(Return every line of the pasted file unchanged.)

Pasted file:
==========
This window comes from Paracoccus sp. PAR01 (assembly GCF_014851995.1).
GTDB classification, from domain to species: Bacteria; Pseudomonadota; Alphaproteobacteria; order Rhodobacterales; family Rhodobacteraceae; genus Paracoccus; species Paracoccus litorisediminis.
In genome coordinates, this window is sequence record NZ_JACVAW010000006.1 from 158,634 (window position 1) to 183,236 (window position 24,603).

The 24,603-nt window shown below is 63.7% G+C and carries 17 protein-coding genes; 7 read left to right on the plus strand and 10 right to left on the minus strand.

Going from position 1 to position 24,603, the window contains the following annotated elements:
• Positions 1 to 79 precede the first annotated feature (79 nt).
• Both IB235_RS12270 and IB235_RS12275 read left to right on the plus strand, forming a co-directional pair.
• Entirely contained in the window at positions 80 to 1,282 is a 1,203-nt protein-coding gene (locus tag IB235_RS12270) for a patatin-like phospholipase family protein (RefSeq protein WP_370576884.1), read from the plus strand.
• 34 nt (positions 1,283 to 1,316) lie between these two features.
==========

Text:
This window comes from Paracoccus sp. PAR01 (assembly GCF_014851995.1).
GTDB classification, from domain to species: Bacteria; Pseudomonadota; Alphaproteobacteria; order Rhodobacterales; family Rhodobacteraceae; genus Paracoccus; species Paracoccus litorisediminis.
In genome coordinates, this window is sequence record NZ_JACVAW010000006.1 from 158,634 (window position 1) to 183,236 (window position 24,603).

The 24,603-nt window shown below is 63.7% G+C and carries 17 protein-coding genes; 7 read left to right on the plus strand and 10 right to left on the minus strand.

Going from position 1 to position 24,603, the window contains the following annotated elements:
• Positions 1 to 79 precede the first annotated feature (79 nt).
• Both IB235_RS12270 and IB235_RS12275 read left to right on the plus strand, forming a co-directional pair.
• Entirely contained in the window at positions 80 to 1,282 is a 1,203-nt protein-coding gene (locus tag IB235_RS12270) for a patatin-like phospholipase family protein (RefSeq protein WP_370576884.1), read from the plus strand.
• 34 nt (positions 1,283 to 1,316) lie between these two features.